What is the Role of Telehealth in Reducing the Mental Health Burden from COVID-19?

Research Paper Title

The Role of Telehealth in Reducing the Mental Health Burden from COVID-19.

Background

The psychological impact of the coronavirus disease 2019 (COVID-19) pandemic must be recognized alongside the physical symptoms for all those affected. Telehealth, or more specifically telemental health services, are practically feasible and appropriate for the support of patients, family members, and health service providers during this pandemic. As of March 18, 2020, there were >198,000 COVID-19 infections recorded globally, and 7,900 deaths. Psychological symptoms relating to COVID-19 have already been observed on a population level including anxiety-driven panic buying and paranoia about attending community events. Students, workers, and tourists who have been prevented from accessing their training institutions, workplaces, homes, respectively, are expected to have developed psychological symptoms due to stress and reduced autonomy and concerns about income, job, security, and so on. The Chinese, Singaporean, and Australian governments have highlighted the psychological side effects of COVID-19, and have voiced concerns regarding the long-term impacts of isolation and that the fear and panic in the community could cause more harm than COVID-19.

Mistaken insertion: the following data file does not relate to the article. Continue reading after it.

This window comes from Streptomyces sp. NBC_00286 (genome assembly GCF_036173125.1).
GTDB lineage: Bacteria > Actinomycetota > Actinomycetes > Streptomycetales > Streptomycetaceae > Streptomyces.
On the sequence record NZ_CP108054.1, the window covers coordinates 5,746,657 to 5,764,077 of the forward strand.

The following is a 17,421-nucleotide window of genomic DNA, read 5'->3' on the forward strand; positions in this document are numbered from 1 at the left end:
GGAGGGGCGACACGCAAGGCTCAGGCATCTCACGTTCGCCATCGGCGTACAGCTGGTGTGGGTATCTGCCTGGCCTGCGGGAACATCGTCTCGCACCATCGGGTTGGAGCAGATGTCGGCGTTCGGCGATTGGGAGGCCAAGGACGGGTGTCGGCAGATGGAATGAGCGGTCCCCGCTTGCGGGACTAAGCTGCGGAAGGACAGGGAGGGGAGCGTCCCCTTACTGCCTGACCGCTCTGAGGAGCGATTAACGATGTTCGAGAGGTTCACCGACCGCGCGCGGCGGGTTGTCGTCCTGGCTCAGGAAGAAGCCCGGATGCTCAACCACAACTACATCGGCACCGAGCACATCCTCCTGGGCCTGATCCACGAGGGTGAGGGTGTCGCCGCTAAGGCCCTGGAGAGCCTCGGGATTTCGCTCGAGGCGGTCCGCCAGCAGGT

In the absence of a medical cure for COVID-19, the global response is a simple public health strategy of isolation for those infected or at risk, reduced social contact to slow the spread of the virus, and simple hygiene such as hand washing to reduce the risk of infection. While the primary intervention of isolation may well achieve its goals, it leads to reduced access to support from family and friends, and degrades normal social support systems and causes loneliness, and is a risk for worsening anxiety and depressive symptoms. If left untreated, these psychological symptoms may have long-term health effects on patients and require treatment adding to the cost burden of managing the illness. Clinical and nonclinical staff are also at risk of psychological distress as they are expected to work longer hours with a high risk of exposure to the virus. This may also lead to stress, anxiety, burnout, depressive symptoms, and the need for sick or stress leave, which would have a negative impact on the capacity of the health system to provide services during the crisis.

Treatment protocols for people with COVID-19 should address both the physiological and psychological needs of the patients and health service providers. Providing psychological treatment and support may reduce the burden of comorbid mental health conditions and ensure the well-being of those affected. Our challenge is to provide mental health services in the context of patient isolation, which highlights the role of telehealth (through videoconference, e-mail, telephone, or smartphone apps). The provision of mental health support (especially through telehealth) will likely help patients maintain psychological well-being and cope with acute and post-acute health requirements more favourably.

Examples of and evidence to support the effectiveness of telemental health are fairly diverse, especially in the context of depression, anxiety, and PTSD. Videoconferencing, online forums, smartphone apps, text-messaging, and e-mails have been shown to be useful communication methods for the delivery of mental health services.